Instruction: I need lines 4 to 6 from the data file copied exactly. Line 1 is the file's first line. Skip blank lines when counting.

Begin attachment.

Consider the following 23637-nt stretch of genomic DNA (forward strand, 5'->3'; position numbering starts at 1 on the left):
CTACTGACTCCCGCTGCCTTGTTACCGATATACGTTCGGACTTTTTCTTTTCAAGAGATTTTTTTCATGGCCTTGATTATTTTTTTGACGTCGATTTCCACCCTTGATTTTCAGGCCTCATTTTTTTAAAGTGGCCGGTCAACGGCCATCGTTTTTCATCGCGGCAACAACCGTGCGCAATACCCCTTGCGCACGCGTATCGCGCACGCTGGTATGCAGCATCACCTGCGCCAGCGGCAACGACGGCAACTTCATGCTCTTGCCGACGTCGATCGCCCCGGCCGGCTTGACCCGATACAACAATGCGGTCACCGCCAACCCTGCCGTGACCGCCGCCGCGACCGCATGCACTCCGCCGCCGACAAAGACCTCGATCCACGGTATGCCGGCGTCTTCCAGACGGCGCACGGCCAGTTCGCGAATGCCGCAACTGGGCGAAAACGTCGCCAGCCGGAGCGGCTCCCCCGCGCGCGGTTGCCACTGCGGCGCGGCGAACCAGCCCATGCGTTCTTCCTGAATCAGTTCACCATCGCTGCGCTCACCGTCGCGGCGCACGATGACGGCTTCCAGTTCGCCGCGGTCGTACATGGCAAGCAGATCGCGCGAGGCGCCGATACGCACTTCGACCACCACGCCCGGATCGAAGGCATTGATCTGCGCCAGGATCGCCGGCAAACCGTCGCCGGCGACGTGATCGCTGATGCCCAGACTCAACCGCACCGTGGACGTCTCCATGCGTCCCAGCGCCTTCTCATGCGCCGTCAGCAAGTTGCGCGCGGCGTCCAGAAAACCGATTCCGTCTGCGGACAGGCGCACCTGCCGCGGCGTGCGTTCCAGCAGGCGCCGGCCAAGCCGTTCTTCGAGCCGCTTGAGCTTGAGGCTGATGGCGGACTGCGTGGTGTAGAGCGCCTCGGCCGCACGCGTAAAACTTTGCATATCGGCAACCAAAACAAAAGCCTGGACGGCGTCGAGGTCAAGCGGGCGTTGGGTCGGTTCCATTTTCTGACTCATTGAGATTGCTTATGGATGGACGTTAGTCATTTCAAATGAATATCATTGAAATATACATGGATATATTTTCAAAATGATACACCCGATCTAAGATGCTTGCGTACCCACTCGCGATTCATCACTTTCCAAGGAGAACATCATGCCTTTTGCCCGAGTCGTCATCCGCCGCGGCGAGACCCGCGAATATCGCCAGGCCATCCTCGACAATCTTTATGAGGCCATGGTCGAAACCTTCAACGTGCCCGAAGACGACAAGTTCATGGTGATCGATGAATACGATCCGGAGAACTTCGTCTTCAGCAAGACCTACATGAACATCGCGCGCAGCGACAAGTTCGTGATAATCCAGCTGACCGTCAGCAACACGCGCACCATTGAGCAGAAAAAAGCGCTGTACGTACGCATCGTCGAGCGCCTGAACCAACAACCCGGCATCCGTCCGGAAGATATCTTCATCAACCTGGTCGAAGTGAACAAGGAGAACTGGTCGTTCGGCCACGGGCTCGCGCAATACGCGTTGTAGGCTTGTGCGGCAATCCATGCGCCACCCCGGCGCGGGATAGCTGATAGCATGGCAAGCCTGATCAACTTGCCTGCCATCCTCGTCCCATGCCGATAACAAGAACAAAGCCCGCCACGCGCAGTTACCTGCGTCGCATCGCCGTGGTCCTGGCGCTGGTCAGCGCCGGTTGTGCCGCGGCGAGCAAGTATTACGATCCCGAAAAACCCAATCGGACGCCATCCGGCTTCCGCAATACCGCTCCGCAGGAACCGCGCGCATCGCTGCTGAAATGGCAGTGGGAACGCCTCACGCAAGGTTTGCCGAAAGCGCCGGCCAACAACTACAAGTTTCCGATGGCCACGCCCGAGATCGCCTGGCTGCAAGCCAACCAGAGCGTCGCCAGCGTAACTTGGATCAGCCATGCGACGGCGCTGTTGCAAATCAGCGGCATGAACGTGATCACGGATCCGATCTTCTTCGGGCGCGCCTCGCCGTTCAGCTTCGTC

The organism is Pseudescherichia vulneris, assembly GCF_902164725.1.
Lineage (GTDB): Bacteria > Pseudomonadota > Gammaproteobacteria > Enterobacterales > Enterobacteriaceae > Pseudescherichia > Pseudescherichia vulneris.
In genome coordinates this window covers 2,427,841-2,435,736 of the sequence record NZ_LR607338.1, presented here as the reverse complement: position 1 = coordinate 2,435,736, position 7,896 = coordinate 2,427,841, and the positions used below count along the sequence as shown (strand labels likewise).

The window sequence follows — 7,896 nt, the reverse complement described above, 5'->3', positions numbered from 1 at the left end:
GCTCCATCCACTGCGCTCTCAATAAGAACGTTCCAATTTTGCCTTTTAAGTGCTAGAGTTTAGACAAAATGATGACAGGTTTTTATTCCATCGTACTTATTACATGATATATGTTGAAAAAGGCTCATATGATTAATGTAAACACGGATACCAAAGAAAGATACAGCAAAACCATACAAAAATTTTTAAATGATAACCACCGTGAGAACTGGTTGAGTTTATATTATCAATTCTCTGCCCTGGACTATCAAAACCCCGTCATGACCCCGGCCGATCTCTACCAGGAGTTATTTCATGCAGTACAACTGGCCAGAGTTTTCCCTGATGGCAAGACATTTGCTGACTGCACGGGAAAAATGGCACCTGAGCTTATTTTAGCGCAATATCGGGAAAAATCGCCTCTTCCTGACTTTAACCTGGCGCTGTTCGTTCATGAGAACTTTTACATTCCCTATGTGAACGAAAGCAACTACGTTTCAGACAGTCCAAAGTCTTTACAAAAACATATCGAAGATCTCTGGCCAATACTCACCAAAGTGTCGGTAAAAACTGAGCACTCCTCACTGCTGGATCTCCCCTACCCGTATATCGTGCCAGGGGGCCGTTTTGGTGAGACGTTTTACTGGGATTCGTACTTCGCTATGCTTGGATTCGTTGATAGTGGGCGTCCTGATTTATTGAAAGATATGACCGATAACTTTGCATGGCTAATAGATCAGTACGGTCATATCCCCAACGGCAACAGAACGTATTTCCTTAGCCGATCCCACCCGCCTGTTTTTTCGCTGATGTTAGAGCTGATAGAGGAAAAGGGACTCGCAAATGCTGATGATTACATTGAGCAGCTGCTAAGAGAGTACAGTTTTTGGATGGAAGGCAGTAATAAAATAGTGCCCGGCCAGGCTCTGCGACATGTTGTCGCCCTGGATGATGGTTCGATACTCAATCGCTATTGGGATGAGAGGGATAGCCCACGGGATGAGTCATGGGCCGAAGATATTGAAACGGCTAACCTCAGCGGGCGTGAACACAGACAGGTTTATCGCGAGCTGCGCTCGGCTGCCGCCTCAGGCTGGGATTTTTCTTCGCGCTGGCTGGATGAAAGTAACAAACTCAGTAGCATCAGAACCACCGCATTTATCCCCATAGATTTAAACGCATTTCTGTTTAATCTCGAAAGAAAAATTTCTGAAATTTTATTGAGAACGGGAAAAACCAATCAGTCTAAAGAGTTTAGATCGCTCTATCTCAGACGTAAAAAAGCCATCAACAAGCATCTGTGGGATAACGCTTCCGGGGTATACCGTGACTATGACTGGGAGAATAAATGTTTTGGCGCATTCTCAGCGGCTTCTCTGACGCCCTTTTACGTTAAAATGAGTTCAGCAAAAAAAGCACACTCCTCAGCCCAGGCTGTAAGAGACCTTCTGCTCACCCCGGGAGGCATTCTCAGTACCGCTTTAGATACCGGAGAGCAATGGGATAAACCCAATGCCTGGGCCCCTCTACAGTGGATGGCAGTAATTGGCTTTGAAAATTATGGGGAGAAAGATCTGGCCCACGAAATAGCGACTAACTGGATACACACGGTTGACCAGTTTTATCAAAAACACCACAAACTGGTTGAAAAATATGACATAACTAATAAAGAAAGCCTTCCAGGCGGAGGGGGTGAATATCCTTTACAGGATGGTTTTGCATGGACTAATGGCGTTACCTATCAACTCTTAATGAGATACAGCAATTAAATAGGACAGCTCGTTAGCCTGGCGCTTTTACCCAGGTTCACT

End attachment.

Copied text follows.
Lineage (GTDB): Bacteria > Pseudomonadota > Gammaproteobacteria > Enterobacterales > Enterobacteriaceae > Pseudescherichia > Pseudescherichia vulneris.
In genome coordinates this window covers 2,427,841-2,435,736 of the sequence record NZ_LR607338.1, presented here as the reverse complement: position 1 = coordinate 2,435,736, position 7,896 = coordinate 2,427,841, and the positions used below count along the sequence as shown (strand labels likewise).

The window sequence follows — 7,896 nt, the reverse complement described above, 5'->3', positions numbered from 1 at the left end: